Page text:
To make matters worse, as a result of the years of observing all the concessions contractors were willing to accept, this pattern may have indicated to the insurers that the contractors have enormous discretionary revenue that they can afford to forfeit. This is simply not true and only forced the contractor to find creative ways to either reduce their costs or find the revenue necessary to keep their doors open.

While the contactor may not like this barrier to direct communication with the adjuster or in-house insurance claims representative, many have simply conceded to the TPA’s business models and rules as an unchangeable state of the industry.

We invite you to reconsider such a defeatist conclusion.

TPAs seek the most qualified restoration contractors to service their leads.

In reality, TPAs seek the most qualified restoration contractors to service their leads. This is because unskilled services frequently deliver serious performance and competency deficiencies. Insurance companies would quickly learn that the TPA’s list of contractors used on their claims resulted in unhappy policy holders. The TPA would then lose their account with the insurance carrier. Furthermore, the lesser quality restoration firms who agree to the TPA’s unreasonable stipulations are likely to eventually fail in business. Responsible restoration professionals should take comfort in this knowledge. You must leverage this in your negotiations with the TPA.

“Negotiations with the TPA? Really?”

Absolutely! It’s time to let the TPA know that after years of participation and experience in these programs, the restoration community has identified which program elements can be accommodated and which ones are neither reasonable nor acceptable. How can the restoration industry communicate this to the TPAs?


Before a contractor enters into a TPA program agreement, be sure the terms of participation are carefully considered and agreeable. Take the time to understand what they mean and reflect on the long-term implications. Remember, the original intent of the TPA programs was to provide a complete set of documentation so that the insurance representative could efficiently settle the assigned claim. Hold the TPA to that mission and reject elements that exceed it.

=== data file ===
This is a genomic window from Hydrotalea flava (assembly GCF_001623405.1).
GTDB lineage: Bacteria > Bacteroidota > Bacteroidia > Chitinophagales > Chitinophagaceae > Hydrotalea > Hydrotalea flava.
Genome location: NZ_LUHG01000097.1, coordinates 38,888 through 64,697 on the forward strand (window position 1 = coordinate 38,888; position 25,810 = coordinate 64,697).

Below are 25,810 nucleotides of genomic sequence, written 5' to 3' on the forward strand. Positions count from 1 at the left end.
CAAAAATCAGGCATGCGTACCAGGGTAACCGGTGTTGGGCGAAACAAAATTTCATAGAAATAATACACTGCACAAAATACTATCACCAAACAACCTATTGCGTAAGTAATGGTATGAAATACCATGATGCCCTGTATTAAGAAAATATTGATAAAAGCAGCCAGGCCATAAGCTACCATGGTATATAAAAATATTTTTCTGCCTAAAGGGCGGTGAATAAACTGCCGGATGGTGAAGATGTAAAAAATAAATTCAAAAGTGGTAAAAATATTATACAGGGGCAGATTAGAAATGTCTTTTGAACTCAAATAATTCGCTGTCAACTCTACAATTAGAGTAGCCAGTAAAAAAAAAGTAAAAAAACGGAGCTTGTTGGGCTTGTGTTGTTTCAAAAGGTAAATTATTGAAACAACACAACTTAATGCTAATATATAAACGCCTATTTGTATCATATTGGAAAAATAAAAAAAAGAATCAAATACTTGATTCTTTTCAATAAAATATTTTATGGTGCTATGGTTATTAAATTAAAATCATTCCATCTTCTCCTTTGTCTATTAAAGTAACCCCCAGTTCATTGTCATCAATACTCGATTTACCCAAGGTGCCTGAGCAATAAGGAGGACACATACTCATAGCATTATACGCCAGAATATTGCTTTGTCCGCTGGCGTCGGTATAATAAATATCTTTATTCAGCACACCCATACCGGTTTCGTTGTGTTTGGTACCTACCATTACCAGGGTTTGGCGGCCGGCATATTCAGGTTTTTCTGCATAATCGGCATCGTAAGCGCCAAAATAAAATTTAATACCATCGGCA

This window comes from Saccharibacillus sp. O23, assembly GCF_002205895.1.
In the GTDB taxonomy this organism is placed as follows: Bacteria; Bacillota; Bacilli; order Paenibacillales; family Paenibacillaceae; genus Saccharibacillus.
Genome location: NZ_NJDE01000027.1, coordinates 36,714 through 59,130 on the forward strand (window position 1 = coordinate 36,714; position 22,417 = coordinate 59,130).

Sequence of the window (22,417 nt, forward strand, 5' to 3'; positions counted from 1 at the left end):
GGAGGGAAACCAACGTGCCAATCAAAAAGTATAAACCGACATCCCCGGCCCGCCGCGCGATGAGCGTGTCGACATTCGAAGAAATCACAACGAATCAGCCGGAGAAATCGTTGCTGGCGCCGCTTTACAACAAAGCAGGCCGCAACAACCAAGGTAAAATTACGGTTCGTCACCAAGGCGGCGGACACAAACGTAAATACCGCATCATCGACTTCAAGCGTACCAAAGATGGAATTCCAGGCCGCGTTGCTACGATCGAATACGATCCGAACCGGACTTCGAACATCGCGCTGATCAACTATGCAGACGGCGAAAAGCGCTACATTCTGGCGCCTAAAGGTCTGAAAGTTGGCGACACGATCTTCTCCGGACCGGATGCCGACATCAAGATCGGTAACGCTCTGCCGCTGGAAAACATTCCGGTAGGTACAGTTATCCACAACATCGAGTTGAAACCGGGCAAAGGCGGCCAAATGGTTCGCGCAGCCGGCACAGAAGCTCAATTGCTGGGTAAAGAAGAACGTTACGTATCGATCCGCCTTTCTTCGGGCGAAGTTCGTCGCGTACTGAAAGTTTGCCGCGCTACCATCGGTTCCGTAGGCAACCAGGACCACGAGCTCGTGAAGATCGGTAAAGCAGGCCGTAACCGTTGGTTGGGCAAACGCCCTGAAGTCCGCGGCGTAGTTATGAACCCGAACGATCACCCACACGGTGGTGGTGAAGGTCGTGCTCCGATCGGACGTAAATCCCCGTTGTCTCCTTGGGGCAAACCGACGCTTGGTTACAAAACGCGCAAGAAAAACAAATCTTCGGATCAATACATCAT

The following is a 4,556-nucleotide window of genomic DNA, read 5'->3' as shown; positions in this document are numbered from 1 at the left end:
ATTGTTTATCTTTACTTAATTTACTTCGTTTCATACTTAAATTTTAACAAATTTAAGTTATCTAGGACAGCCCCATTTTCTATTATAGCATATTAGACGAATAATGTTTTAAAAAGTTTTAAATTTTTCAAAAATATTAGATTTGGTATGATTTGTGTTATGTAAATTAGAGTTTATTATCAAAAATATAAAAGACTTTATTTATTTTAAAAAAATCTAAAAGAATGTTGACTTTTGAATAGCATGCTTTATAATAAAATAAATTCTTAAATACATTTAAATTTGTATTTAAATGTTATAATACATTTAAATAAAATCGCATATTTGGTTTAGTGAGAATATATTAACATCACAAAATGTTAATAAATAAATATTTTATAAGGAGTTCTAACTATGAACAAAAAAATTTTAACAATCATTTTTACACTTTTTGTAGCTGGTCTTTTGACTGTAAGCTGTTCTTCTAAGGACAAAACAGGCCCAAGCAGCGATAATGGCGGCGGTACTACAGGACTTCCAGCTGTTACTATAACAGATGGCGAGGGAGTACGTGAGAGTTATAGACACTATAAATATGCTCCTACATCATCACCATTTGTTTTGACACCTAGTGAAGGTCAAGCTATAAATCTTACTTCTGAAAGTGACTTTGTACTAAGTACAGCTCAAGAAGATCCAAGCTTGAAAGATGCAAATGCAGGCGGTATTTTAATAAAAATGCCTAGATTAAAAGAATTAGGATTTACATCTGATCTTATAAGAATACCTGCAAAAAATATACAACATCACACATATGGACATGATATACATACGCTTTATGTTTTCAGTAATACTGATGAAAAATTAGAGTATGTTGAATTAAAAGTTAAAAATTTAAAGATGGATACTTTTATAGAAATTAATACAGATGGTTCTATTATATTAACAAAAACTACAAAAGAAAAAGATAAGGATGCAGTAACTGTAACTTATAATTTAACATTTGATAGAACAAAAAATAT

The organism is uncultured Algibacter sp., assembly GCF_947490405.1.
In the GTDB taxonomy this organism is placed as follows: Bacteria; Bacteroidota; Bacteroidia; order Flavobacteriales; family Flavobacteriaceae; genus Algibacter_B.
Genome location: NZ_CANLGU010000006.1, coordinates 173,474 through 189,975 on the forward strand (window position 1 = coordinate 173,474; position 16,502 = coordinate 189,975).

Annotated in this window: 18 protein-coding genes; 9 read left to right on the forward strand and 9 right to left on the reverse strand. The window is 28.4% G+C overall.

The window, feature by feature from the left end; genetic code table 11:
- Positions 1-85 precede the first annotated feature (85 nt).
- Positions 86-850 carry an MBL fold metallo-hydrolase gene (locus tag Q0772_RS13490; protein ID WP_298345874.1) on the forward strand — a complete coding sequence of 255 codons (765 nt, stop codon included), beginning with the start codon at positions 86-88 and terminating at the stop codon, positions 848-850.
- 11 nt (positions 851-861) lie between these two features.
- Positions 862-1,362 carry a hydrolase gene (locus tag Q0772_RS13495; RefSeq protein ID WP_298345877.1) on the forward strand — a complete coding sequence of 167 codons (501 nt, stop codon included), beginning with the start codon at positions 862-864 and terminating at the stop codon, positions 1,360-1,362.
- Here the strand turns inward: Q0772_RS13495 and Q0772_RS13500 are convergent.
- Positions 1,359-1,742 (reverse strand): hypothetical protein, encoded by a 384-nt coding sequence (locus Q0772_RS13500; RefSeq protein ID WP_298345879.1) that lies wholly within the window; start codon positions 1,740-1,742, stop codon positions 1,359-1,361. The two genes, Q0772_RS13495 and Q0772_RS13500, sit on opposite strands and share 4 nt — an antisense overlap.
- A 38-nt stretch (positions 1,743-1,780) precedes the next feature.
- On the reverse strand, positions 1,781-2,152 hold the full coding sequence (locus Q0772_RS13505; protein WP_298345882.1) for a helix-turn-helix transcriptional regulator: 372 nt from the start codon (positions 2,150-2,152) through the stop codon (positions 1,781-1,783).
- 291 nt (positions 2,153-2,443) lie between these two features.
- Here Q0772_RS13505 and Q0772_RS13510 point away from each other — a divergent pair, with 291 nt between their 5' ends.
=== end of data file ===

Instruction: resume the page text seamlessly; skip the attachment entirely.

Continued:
Are there price reduction demands? Reject them.

Are there price or service caps? Reject them.

Are there micromanagement demands? Reject them.

They are neither fair, nor should they be part of a TPA’s mission. Industry observers believe such stipulations are reflective of price control and a fair pricing shortfall in the claims settlement.

Consider crossing the program line items that are unacceptable out on your agreement, sign the document and return it to your TPA representative. If the TPA agrees to the contractor’s changes, then the program has been successfully negotiated, producing a win–win deal.

But what if the contractor has already signed an agreement and is stuck for months or even years with the win–lose arrangement? Consider consulting an attorney to assist in notifying the TPA of the desired changes to the agreement. An attorney can advise the follow-up procedures necessary for the contract renegotiation stipulations to take effect.


Give serious consideration to the nature and content of the conversations currently conducted between the contractor and the TPAs. The contractor may have much more leverage than is realized.

A business requires a business license in most states and municipalities. If the TPA represents themselves as the contractor, thus making you the restorer a subcontractor, the restorer can request a copy of the TPA’s contractor’s license for their files. An attorney can advise how to respond to the unlicensed entity operating as a contractor in their state.

Many TPA representatives will negotiate and try to settle insurance claims with the contractor, serving as a “middleman” for the carrier. An attorney can advise you if a TPA that negotiates and settles insurance claims requires an adjusting license in the state where the work is performed.


In summation, restorers have allowed — and in some cases, assisted through agreement to participate in the

The original intent of the TPA programs was to provide a complete set of documentation to efficiently settle the assigned claim.

TPA programs — in the creation of the TPA “wall” designed to silence their communications with the insurer. Contractors who deliver quality work, fair business practices and ethical conduct should be exempt from many of the TPA’s program stipulations designed to limit those who would abuse the insurer’s trust. It is possible that the TPA’s “wall” can be applied to those contractors who fail to meet those high performance standards, while a bridge would be made available to the contractors who provide excellence. Such a development would be a healthy benefit for all the stakeholders involved in an insurance claim. RIA